When you need to improve your cash flow during a transitional period, a bridge loan may be a good option for your business. They are used to put more cash in your pocket, pay off existing debt, or finance the purchase of a new property. Just like other forms of financing, bridge loans have advantages and disadvantages. In this blog, we’ll explain how to determine if a bridge loan may be beneficial for your business.
What is a Bridge Loan?
A bridge loan is a type of short-term financing that can provide funding until an individual or business can secure permanent financing or remove a current debt. These loans are short-term, typically lasting 6 months to 1 year, and are typically used for real estate transactions.
When purchasing a new property, ideally you want to wait until the current one is under contract. Then, you can use the funds from that sale to purchase the new one. However, this isn’t always an option. In this case, you can use a bridge loan to purchase the new property and then pay it off when the current one sells.
How Does it Work?
A bridge loan is typically used by a seller that finds themselves in a tight spot or needs to quickly relocate. The terms and fees vary greatly between lenders and even individual transactions. In addition, costs and payment structures vary as well.
Some of the most common reasons to obtain a bridge loan include:
- Inability to come up with a down payment on a new property without selling your current one
- Need to quickly secure a new property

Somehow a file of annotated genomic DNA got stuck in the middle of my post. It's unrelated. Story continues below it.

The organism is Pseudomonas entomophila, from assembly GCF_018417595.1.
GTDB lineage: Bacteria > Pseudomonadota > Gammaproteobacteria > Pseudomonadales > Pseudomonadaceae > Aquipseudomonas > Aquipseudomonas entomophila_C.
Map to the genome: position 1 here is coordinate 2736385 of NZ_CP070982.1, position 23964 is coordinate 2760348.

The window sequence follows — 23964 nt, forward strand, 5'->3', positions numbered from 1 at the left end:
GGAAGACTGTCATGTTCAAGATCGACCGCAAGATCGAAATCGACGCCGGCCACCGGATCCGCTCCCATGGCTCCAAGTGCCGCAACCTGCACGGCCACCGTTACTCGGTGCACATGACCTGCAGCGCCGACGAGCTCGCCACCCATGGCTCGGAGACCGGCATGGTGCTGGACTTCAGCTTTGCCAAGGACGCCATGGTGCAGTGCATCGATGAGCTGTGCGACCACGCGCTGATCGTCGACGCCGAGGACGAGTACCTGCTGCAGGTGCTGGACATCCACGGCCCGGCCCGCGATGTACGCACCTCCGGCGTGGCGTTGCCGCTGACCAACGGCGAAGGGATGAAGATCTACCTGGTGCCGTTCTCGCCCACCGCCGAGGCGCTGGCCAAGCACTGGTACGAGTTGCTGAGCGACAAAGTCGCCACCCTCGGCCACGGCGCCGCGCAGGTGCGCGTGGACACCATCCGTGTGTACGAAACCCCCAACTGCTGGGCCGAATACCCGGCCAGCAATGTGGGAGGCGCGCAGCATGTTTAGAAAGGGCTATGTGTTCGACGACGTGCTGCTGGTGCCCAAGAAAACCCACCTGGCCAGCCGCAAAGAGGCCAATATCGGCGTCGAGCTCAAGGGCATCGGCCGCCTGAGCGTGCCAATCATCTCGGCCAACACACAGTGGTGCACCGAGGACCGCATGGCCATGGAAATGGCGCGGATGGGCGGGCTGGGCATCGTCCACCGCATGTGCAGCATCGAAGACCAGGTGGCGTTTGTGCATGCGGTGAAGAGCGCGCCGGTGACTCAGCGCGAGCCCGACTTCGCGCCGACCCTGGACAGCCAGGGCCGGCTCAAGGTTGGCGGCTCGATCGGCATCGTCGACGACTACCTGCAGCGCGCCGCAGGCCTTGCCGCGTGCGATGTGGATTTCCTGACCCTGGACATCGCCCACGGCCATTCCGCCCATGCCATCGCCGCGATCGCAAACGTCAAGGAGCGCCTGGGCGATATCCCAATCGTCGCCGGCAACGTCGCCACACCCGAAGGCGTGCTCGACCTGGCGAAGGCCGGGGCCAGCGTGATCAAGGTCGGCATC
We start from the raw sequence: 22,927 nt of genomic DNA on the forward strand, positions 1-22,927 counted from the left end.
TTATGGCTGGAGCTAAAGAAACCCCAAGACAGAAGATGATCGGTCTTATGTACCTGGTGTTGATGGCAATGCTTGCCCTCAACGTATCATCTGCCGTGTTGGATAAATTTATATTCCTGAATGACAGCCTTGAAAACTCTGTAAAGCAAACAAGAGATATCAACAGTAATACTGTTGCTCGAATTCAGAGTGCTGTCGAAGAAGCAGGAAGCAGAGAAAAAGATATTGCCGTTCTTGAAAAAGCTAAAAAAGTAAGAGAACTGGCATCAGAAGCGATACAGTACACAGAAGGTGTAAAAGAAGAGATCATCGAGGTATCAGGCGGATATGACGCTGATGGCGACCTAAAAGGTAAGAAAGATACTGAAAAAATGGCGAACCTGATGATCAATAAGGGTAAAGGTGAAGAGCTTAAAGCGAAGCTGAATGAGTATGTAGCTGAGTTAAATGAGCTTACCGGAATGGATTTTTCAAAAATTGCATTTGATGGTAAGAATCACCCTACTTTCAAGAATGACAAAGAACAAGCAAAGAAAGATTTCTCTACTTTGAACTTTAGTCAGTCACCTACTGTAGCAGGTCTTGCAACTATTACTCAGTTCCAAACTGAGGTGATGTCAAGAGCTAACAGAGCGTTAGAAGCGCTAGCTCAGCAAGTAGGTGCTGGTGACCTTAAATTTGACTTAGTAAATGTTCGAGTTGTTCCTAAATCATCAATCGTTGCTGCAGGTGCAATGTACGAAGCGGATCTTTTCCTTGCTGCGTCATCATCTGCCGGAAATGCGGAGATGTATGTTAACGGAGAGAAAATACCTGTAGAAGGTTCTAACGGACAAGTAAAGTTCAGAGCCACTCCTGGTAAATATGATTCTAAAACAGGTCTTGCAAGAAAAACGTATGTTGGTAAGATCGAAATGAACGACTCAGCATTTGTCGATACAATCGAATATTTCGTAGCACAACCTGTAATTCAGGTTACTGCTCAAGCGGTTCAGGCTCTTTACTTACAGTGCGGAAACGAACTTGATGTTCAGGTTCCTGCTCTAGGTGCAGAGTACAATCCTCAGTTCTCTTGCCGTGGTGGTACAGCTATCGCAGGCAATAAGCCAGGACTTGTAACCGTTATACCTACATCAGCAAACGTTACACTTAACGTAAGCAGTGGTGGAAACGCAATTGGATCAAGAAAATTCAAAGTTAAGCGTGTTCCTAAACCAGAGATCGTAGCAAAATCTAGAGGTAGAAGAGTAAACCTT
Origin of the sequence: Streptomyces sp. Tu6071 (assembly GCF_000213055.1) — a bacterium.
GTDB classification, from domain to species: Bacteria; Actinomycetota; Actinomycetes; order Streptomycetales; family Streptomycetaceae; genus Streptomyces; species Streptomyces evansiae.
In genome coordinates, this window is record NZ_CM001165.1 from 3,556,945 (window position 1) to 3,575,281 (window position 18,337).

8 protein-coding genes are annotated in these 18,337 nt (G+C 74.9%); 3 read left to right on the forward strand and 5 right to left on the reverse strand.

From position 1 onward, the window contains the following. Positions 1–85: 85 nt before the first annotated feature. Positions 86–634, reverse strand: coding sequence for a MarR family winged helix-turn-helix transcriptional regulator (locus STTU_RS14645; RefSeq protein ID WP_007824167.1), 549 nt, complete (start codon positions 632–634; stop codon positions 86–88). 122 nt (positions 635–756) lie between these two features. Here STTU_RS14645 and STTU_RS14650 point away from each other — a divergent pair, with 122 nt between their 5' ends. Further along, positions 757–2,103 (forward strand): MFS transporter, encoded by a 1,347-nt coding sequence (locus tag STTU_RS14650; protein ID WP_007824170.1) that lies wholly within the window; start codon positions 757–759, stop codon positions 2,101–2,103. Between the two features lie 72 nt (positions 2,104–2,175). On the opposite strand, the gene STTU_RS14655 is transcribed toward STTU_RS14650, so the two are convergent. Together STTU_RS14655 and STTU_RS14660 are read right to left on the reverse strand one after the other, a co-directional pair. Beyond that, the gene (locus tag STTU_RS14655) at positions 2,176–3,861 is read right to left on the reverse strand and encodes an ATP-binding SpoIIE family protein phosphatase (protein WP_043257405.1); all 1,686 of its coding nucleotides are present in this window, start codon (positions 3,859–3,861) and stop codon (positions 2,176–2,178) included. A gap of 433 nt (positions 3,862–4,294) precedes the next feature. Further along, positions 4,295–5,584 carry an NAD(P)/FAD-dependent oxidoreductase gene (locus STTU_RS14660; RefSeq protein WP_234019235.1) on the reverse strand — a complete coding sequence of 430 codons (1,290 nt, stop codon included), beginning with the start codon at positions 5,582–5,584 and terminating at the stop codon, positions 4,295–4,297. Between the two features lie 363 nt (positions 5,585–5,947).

- The closing date on the new purchase is scheduled after the closing date for the sale of the current property
- Need to secure a new property before selling a current one
- Sellers prefer a contingency-free offer
There are two primary options for business owners who are seeking a bridge loan:
- Use the funds as a second mortgage to put a down payment on the new property before selling the current one
- Pay off the mortgage on the current property and put the remaining funds toward the down payment on a new property
Bridge loans typically:
- Offer 6 to 12-month terms
- Secured using the current property as collateral
- Issued by lenders who are financing your new mortgage as well
- Interest rates vary, with rates slightly above prime
Applying for a bridge loan is similar to applying for a conventional mortgage. The lender will look at various factors, including debt-to-income ratio, credit score, and credit history.
In most cases, you can borrow up to 80% of the loan-to-value ratio on the property. This means you’ll need at least 20% equity in your current property to qualify for a bridge loan, along with the other qualifications listed above.
Advantages & Disadvantages of Bridge Loans
Bridge loans have advantages and disadvantages, just like other forms of financing:
- Provides you with the ability to purchase a new property before selling your current one
- Allows you to make an offer on a new property without contingencies
- Provides additional funds in case of a sudden/time-sensitive transition
- Offers a short-term solution for periods of uncertainty
- Some loans offer no payments for the first few months
- Potential for interest-only or deferred payments until the current property sells
- Interest rates and APR are higher
- Require 20% or more equity in your current property
- Many lenders only offer bridge loans if you commit to using them for your new mortgage
- May own two properties at once, meaning you must balance two mortgages
- Difficulty selling current property may result in future issues or possibly foreclosure if you’re unable to pay
You can obtain bridge loans through a variety of lenders including banks, credit unions, and alternative lenders.
Alternatives to Bridge Loans
There are several alternatives to bridge loans, including:
- Home equity loans
- Home equity line of credit (HELOC)
- 80-10-10 loan
- Personal loan
If you find yourself in a situation where you need to obtain a new property before selling your current one, a bridge loan may be helpful. However, it can be costly and increase your overall debt load. The best strategy is to sell your current property before acquiring a new one. If you are interested in learning more about bridge loans and alternatives, contact Point High Finance today.